Miss Maggie’s Shoppe
The building was painted the type of white that made it seem invisible when the first snow hit town. It was not old enough to show any real history, but not new enough for it to es- cape squeaking floor boards and loose shingles. It had been built as a honeymooner’s paradise for a couple of newlyweds, but after their deaths, it had stood vacant for many years. Then it was transformed into what was now the only beauty shop left in town. The sign over the door read “Miss Maggie’s Shoppe” in hand-painted pink Victorian cursive.
Miss Maggie was a thin woman with wild curly blond hair. The women in town often scoffed at the leather and lace that covered her thirty-nine year-old body. She wore tight jeans tucked into black cowboy boots and donned colossal fake eyelashes every single day. Perhaps the most unsettling thing about her was the black 1974 Cadillac Coupe de Ville that she drove. The engine revved high at every stop sign, and its enormous mass sat outside her salon every single day. The older women seemed to have a permanent scowl every time she turned her back, yet no one could deny that she gave the best haircuts in town. Oddly enough, it seemed that every wife in town came to the salon when their husbands had appointments. Maggie would smile and gossip with the wives while the husbands attempted to train their eyes on the nearest wall, or window, or chair.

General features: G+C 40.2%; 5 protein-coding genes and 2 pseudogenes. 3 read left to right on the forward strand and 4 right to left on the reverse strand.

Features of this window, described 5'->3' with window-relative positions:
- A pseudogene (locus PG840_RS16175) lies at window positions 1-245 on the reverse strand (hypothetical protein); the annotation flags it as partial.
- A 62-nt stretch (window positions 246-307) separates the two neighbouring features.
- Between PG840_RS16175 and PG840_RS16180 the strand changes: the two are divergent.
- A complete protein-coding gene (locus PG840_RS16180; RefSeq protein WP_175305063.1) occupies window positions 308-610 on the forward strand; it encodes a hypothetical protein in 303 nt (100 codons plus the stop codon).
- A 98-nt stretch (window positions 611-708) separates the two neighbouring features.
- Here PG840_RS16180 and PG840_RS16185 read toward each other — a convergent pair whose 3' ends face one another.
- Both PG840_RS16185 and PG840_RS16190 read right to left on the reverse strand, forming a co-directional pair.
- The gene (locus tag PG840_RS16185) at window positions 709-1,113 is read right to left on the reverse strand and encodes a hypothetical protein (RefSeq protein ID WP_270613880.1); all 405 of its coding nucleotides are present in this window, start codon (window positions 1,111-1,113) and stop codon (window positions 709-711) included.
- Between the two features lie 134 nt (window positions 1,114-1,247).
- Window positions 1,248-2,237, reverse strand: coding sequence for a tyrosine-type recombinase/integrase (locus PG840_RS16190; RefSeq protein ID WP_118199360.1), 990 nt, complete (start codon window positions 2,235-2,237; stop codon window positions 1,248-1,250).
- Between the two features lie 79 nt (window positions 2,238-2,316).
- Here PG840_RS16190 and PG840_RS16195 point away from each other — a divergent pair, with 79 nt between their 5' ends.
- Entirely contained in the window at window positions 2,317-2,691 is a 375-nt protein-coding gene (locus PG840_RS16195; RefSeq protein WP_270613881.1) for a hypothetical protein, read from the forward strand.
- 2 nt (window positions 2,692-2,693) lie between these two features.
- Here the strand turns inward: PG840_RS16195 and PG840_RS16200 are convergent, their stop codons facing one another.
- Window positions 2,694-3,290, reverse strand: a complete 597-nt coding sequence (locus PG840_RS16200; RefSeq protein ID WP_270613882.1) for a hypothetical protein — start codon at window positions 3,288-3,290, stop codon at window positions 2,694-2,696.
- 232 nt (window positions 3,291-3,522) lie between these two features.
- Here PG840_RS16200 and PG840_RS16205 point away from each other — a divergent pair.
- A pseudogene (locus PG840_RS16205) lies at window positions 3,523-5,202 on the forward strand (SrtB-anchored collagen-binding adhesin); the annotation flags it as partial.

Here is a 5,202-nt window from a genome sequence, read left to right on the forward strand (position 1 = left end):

Maggie had been hell-bent for Hollywood from an early age. She had a classic beauty that only seemed to deepen as she aged. She had been born in this small town to poor parents. She had worked her way through high school and beauty school at the local diner. But as for Hollywood, she had never seemed to get around to buying a plane ticket, and so she imagined she’d end up buried in the Spirit Lake Cemetery. Now that the town was being lost to the four- lane highway, Maggie had started to wonder where her next move would be. Small towns worked best, but nowhere would ever be as perfect as Spirit Lake.